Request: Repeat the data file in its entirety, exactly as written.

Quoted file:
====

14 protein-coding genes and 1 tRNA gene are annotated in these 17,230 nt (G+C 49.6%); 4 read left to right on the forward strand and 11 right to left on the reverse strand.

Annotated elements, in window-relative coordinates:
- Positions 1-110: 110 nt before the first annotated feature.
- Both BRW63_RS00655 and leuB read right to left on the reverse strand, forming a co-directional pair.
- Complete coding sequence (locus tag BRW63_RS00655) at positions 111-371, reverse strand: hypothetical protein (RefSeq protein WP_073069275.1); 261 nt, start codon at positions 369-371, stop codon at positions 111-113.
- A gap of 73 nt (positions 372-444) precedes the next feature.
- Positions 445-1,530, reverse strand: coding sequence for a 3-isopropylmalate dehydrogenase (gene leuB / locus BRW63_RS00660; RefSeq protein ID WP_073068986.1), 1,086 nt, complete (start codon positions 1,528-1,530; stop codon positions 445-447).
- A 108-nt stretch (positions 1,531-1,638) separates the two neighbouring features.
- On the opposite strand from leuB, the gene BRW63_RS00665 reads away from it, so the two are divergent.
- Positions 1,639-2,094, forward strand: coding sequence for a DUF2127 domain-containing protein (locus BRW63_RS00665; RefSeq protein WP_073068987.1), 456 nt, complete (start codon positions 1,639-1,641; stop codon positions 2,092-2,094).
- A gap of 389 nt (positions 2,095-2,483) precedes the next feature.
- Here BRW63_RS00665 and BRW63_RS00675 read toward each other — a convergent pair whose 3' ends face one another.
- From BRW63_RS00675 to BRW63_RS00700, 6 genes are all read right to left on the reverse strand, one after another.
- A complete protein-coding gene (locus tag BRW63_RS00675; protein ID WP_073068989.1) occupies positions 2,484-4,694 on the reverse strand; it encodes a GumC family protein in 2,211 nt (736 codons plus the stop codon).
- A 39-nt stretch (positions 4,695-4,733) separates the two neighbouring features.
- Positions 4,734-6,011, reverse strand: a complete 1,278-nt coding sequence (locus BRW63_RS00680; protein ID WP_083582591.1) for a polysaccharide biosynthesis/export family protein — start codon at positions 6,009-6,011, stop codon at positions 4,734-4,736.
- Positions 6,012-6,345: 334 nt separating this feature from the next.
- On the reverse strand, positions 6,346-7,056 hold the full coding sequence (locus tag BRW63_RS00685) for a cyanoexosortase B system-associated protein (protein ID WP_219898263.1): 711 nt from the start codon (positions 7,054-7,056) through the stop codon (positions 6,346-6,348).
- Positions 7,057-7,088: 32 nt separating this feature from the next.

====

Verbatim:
14 protein-coding genes and 1 tRNA gene are annotated in these 17,230 nt (G+C 49.6%); 4 read left to right on the forward strand and 11 right to left on the reverse strand.

Annotated elements, in window-relative coordinates:
- Positions 1-110: 110 nt before the first annotated feature.
- Both BRW63_RS00655 and leuB read right to left on the reverse strand, forming a co-directional pair.
- Complete coding sequence (locus tag BRW63_RS00655) at positions 111-371, reverse strand: hypothetical protein (RefSeq protein WP_073069275.1); 261 nt, start codon at positions 369-371, stop codon at positions 111-113.
- A gap of 73 nt (positions 372-444) precedes the next feature.
- Positions 445-1,530, reverse strand: coding sequence for a 3-isopropylmalate dehydrogenase (gene leuB / locus BRW63_RS00660; RefSeq protein ID WP_073068986.1), 1,086 nt, complete (start codon positions 1,528-1,530; stop codon positions 445-447).
- A 108-nt stretch (positions 1,531-1,638) separates the two neighbouring features.
- On the opposite strand from leuB, the gene BRW63_RS00665 reads away from it, so the two are divergent.
- Positions 1,639-2,094, forward strand: coding sequence for a DUF2127 domain-containing protein (locus BRW63_RS00665; RefSeq protein WP_073068987.1), 456 nt, complete (start codon positions 1,639-1,641; stop codon positions 2,092-2,094).
- A gap of 389 nt (positions 2,095-2,483) precedes the next feature.
- Here BRW63_RS00665 and BRW63_RS00675 read toward each other — a convergent pair whose 3' ends face one another.
- From BRW63_RS00675 to BRW63_RS00700, 6 genes are all read right to left on the reverse strand, one after another.
- A complete protein-coding gene (locus tag BRW63_RS00675; protein ID WP_073068989.1) occupies positions 2,484-4,694 on the reverse strand; it encodes a GumC family protein in 2,211 nt (736 codons plus the stop codon).
- A 39-nt stretch (positions 4,695-4,733) separates the two neighbouring features.
- Positions 4,734-6,011, reverse strand: a complete 1,278-nt coding sequence (locus BRW63_RS00680; protein ID WP_083582591.1) for a polysaccharide biosynthesis/export family protein — start codon at positions 6,009-6,011, stop codon at positions 4,734-4,736.
- Positions 6,012-6,345: 334 nt separating this feature from the next.
- On the reverse strand, positions 6,346-7,056 hold the full coding sequence (locus tag BRW63_RS00685) for a cyanoexosortase B system-associated protein (protein ID WP_219898263.1): 711 nt from the start codon (positions 7,054-7,056) through the stop codon (positions 6,346-6,348).
- Positions 7,057-7,088: 32 nt separating this feature from the next.